Bell says, “Employees are the ones who often are left in the dark,” yet they also are important ambassadors for companies who can do a lot of damage to their employers’ reputations through negative word-of-mouth if they feel threatened or ignored.

“It’s all about restoring trust and confidence,” Bell says. “That’s really at the heart of this.”

Cher Desautel, president and CEO of Desautel Hege Communications, a Spokane-based public relations and marketing firm, says, “We try to have communications plans in place with all of our clients. We really take a preventive approach,” though crises inevitably still occur.

Catering to virtually every type of business, Desautel says, “I would say there isn’t a sector we deal with that we haven’t done communication training.” Along with its own clients, Desautel Hege has collaborated with Gallatin on some crisis-management cases.

A lot of the work involved in creating a good crisis communication plan involves regular scenario-based training, Desautel says. Then, when something unexpected happens, she says, “It’s a thing of beauty to be able to pull it out and say, ‘Here’s what we’re going to do.’”

Desautel says, “It’s a good thing for everybody to have one. We price it out to make it affordable. We’re real flexible around that. It can be by the hour, by the project,” and can vary greatly depending on the breadth of services a client wants, “so every project is a little different.”

She adds, “It doesn’t’ have to be an elaborate plan. If it’s simple and works well, that’s the best. You could get a good start on a real basic plan that would have the (emergency) messaging, and what you would do, for $5,000 to $10,000, depending on customization. They go up from there.”

Of the public-relations firms here that offer such services, Desautel says, “I think we all feel we can make a difference in easing the stress level” that companies and institutions face when a crisis arises.

Jennifer West, Northwest corporate leader and general manager here for Rockey Hill & Knowlton, which is part of New York-based Hill & Knowlton Inc., says that office offers a broad array of preparedness and training services. When necessary, she says it calls on other Hill & Knowlton offices for their expertise, and assists them in meeting their clients’ needs.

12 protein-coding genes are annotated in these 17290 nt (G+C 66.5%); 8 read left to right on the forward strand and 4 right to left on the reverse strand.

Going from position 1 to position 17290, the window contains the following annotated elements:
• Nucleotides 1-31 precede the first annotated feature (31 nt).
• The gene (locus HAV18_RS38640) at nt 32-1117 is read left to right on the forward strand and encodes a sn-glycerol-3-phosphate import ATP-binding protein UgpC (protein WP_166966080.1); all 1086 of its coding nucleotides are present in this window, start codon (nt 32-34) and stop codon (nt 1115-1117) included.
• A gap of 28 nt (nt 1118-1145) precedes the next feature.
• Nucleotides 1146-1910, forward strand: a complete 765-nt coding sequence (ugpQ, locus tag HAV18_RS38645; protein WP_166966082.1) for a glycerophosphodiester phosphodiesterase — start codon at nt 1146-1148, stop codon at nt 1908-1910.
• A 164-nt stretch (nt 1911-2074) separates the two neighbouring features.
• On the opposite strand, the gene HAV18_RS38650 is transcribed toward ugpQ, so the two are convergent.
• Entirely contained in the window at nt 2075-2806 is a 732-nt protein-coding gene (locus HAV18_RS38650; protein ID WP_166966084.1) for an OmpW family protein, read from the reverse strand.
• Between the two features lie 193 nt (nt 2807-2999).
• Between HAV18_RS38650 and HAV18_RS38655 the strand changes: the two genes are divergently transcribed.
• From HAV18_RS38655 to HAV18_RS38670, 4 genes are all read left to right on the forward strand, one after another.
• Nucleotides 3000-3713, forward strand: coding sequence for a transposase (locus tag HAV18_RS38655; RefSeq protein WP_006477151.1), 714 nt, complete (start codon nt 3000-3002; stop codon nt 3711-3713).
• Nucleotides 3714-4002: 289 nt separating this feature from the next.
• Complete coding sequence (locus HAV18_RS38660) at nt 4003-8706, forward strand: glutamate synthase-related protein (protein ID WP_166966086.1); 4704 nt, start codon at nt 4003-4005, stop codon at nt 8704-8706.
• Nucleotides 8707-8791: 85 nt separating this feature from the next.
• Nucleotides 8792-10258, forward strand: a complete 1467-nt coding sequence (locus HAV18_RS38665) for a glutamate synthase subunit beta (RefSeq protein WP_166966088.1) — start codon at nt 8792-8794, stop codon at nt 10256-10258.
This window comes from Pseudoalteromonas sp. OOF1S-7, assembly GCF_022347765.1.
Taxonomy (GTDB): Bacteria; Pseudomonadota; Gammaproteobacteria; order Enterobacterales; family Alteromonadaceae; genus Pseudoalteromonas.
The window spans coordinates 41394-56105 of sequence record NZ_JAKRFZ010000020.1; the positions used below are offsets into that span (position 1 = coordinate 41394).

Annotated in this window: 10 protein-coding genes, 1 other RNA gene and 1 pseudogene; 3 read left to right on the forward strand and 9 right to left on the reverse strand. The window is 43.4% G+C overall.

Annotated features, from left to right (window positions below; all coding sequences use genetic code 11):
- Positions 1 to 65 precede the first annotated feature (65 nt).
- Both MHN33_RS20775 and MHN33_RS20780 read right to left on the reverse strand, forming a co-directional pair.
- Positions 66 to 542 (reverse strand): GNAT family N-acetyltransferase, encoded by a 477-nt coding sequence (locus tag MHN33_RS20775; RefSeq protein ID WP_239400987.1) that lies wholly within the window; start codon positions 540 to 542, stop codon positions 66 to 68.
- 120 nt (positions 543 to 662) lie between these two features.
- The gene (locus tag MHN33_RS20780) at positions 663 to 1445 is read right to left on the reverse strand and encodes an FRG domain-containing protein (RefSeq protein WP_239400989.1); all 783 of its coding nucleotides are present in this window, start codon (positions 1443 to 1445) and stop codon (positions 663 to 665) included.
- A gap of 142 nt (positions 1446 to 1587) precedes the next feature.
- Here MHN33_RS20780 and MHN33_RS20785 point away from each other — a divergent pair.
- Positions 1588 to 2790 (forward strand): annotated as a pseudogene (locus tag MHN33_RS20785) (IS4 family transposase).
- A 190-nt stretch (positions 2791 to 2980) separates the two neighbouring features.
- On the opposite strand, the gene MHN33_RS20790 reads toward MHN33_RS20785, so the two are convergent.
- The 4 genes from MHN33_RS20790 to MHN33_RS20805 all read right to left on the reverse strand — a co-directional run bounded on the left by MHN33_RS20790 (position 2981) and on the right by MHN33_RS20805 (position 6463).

“There’s a lot of organizations out there that know it is just a matter of time, so they will hire a public-relations firm or reputation-management experts to be on call,” so that when a crisis occurs, they can respond quickly, West says.

She estimates that her office’s clients probably are about a 50-50 mix of existing clients that have an on-call relationship and new or prospective ones that are saying, “Oh my God, we have a crisis developing today.”

West says, “I have been working in this business for about 18 years now, and the level of understanding and realization that crises are going to occur has really increased. Companies really are thinking about it and preparing.”

When new clients come to the firm already in a state of crisis, they often will transition into longer-term, reputation-management types of agreements once the immediate crises are resolved, she says.

A fast-expanding niche area for the overall Hill & Knowlton network is what’s called litigation communications, which seeks to align legal strategies with those being used to sway public opinion. “It’s interesting because it has really grown as a segment of our business,” she says.

The Internet “has added a very unpredictable medium” to the communications mix, and created an environment “where a crisis can really get out of control fast,” West says, noting that Hill & Knowlton now has digital-media experts who are versed in how to respond via that medium.

“It’s really precedent-setting for this area of crisis communication,” she says, “and there aren’t that many companies actually thinking about it.”